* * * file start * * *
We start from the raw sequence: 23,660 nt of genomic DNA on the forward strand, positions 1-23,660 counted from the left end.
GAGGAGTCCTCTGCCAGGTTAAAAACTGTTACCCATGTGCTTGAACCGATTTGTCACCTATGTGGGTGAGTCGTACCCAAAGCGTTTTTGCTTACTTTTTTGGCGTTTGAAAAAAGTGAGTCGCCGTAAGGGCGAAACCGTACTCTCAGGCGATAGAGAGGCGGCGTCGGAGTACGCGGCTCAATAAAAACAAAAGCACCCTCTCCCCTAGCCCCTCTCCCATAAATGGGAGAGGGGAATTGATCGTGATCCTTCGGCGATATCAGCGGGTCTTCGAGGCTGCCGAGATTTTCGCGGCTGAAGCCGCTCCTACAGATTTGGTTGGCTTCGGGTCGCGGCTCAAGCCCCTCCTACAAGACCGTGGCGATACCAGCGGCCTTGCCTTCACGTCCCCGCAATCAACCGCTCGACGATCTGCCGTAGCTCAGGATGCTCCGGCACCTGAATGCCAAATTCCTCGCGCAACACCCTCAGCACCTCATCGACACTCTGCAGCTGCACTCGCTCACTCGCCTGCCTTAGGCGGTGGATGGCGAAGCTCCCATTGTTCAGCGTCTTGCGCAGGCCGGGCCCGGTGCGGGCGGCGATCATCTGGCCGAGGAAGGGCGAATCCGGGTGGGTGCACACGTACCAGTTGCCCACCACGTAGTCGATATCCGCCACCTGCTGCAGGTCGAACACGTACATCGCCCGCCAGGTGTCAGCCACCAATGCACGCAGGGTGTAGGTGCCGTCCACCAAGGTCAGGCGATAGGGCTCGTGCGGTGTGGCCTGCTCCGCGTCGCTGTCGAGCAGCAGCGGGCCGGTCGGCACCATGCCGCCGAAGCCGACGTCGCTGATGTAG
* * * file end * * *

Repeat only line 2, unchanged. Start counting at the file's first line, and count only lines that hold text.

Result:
GAGGAGTCCTCTGCCAGGTTAAAAACTGTTACCCATGTGCTTGAACCGATTTGTCACCTATGTGGGTGAGTCGTACCCAAAGCGTTTTTGCTTACTTTTTTGGCGTTTGAAAAAAGTGAGTCGCCGTAAGGGCGAAACCGTACTCTCAGGCGATAGAGAGGCGGCGTCGGAGTACGCGGCTCAATAAAAACAAAAGCACCCTCTCCCCTAGCCCCTCTCCCATAAATGGGAGAGGGGAATTGATCGTGATCCTTCGGCGATATCAGCGGGTCTTCGAGGCTGCCGAGATTTTCGCGGCTGAAGCCGCTCCTACAGATTTGGTTGGCTTCGGGTCGCGGCTCAAGCCCCTCCTACAAGACCGTGGCGATACCAGCGGCCTTGCCTTCACGTCCCCGCAATCAACCGCTCGACGATCTGCCGTAGCTCAGGATGCTCCGGCACCTGAATGCCAAATTCCTCGCGCAACACCCTCAGCACCTCATCGACACTCTGCAGCTGCACTCGCTCACTCGCCTGCCTTAGGCGGTGGATGGCGAAGCTCCCATTGTTCAGCGTCTTGCGCAGGCCGGGCCCGGTGCGGGCGGCGATCATCTGGCCGAGGAAGGGCGAATCCGGGTGGGTGCACACGTACCAGTTGCCCACCACGTAGTCGATATCCGCCACCTGCTGCAGGTCGAACACGTACATCGCCCGCCAGGTGTCAGCCACCAATGCACGCAGGGTGTAGGTGCCGTCCACCAAGGTCAGGCGATAGGGCTCGTGCGGTGTGGCCTGCTCCGCGTCGCTGTCGAGCAGCAGCGGGCCGGTCGGCACCATGCCGCCGAAGCCGACGTCGCTGATGTAG